Channeling Warren Buffet

“Only when the tide goes out do you discover who’s been swimming naked,” Warren Buffett, America’s favorite rich uncle, has told us.

For many of us, this pressing pandemic certainly feels like low tide, especially for our committed first responders and for the many service providers at restaurants, hotels, barber shops and grocery stores who create the fabric of our daily lives. We now have more than 30 million people out of work, and as we look to rebuild the economy and reframe a sense of normal, these circumstances are challenging and fraught with financial risk. Yet, they also might present for many an opportunity for change, a chance to adapt and create, and a space for something new.

As Mr. Buffett once said: “chains of habit are too light to be felt until they are too heavy to be broken.”

So I’m thinking about Uncle Warren, the shrewd investor and committed reader, thinker and writer, and on what he might advise right now. I bet that in addition to recommending classics like Benjamin Graham’s The Intelligent Investor, he’d probably also add a few new books.

“In the world of business, the people who are most successful are those who are doing what they love.” Buffett said in a rebroadcast interview I recently watched. He’s right. That’s why I use Chris Guillebeau’s terrific books The $100 Startup and 100 Side Hustles: Unexpected Ideas for Making Extra Money Without Quitting Your Day Job in my Boston College Law School class, “Project Entrepreneur,” a student-led business fundamentals bootcamp for returning citizen entrepreneurs. These are practical, fun, read-in-one-sitting books, and they lead from the motivating premise that opens The $100 Startup: “Imagine a life where all of your time is spent on the things you want to do.”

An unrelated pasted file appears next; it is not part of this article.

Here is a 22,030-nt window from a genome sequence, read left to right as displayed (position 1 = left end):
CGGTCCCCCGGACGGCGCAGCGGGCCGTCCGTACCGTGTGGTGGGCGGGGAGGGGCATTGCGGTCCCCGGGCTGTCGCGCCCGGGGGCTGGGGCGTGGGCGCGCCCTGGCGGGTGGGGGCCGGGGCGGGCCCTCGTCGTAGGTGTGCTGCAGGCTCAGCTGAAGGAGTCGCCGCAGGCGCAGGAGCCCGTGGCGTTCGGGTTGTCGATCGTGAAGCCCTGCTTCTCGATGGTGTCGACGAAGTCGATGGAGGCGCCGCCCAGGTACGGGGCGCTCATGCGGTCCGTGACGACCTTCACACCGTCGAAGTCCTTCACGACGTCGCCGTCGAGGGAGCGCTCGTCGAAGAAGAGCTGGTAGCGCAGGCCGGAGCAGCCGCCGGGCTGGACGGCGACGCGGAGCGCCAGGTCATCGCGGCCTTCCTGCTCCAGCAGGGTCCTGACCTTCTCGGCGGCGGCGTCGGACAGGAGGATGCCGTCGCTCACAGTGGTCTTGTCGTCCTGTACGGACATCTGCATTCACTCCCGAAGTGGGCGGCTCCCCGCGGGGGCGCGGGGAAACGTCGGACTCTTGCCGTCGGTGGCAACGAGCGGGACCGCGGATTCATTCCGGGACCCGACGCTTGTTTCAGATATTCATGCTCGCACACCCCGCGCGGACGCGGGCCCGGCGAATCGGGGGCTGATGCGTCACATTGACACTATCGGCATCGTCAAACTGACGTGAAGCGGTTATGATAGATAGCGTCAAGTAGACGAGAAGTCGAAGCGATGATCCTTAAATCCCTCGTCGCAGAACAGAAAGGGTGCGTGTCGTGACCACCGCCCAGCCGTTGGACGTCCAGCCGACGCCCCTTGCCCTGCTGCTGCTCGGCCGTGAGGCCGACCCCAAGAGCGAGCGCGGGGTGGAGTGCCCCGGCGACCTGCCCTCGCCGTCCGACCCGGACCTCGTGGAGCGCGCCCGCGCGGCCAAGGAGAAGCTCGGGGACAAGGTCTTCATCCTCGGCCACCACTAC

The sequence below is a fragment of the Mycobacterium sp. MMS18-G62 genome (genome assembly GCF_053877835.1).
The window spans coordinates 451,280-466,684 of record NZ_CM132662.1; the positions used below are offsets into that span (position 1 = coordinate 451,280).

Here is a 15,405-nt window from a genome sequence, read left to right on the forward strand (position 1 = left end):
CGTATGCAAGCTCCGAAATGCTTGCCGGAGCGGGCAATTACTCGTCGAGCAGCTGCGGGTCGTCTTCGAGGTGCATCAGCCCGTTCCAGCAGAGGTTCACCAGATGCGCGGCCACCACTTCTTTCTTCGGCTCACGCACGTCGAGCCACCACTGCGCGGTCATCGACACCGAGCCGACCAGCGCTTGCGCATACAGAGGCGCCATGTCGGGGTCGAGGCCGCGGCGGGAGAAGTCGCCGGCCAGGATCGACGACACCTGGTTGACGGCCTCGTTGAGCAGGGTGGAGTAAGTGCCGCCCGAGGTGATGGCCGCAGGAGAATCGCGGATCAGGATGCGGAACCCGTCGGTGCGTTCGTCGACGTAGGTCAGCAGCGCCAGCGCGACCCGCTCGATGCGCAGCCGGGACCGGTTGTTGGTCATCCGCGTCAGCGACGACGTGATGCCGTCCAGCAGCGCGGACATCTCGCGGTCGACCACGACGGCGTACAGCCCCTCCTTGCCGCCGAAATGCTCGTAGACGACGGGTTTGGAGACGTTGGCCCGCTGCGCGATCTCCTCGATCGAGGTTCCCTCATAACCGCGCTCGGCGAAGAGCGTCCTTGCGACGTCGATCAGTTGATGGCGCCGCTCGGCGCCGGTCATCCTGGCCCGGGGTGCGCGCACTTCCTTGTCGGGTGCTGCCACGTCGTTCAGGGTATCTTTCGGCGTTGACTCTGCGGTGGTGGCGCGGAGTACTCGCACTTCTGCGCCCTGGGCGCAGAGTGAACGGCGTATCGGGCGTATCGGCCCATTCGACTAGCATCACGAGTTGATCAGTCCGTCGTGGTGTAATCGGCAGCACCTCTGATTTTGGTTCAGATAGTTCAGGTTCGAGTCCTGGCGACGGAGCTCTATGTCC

You don’t have to do tomorrow what you did yesterday. Whether you call it “passion” or “purpose,” Uncle Warren might advise, you can do more than just imagine.

He’d also probably tell you to build any new venture on facts and data, rather than hunches, and on integrity and honesty, instead of flash and sizzle. For more on that, I highly recommend The Power of Bad and How to Overcome It, the insightful new book by New York Times Science Editor John Tierney and psychologist Roy Baumeister, that tackles how our built-in human bias for the negative colors first impressions, shapes how we build relationships, and ultimately, becomes a darker lens through which we view the world. Put simply, with news, projections, and our initial views of topics in general, we always assume the worst. As the book confirms and Buffet once noted: “It takes 20 years to build a reputation and five minutes to ruin it.”

We all need to work on this. I really liked the tips on overcoming bad customer reviews and for consciously avoiding negative interactions overall.  I’ll now spend even less time watching cable TV. Maybe CNN’s ratings formula really does stand for “constantly negative news”?

Finally, before you launch, use some of your quarantine time to map out a thoughtful vision, and get a copy of First Pitch: Winning Money, Mentors, and More for Your Startup, the smart new book by Debi Kleiman, director of the Blank Center for Entrepreneurship at Babson College. Centered on the engaging stories of actual entrepreneurs, the book takes the reader step-by-step through the early, daunting task of creating a compelling and impactful pitch for investors, advisors, and customers.

Kleiman believes that pitch development catalyzes critical business thinking and she rightly emphasizes the basics of brevity, research, and storytelling, with lots of allocated time for rewrites.  She’s the professor who reminds us to review the entire question before starting and also to check answers, especially with feedback and experience. Uncle Warren, who advises investors to “…never swing at a ball while it’s still in the pitchers glove” undoubtedly would agree. This is a book worth adding to any business library—and for enthusiastically passing on to entrepreneurial friends.

Starting fresh after the familiar is not for the faint of heart.  I’ve lived it myself in leaving a comfortable BigLaw position to start a smaller, nimbler firm. You prepare, you try, and you adapt; the rest is grit and magic.  As Uncle Warren reminds us “In the business world, the rear view mirror is always clearer than the windshield.”

Read on Boston Business Journal website.

 Authors & Innovators is an occasional column by Larry Gennari, a transactional lawyer, law professor, and chief curator of Authors & Innovatorsan annual business book and ideas festival.

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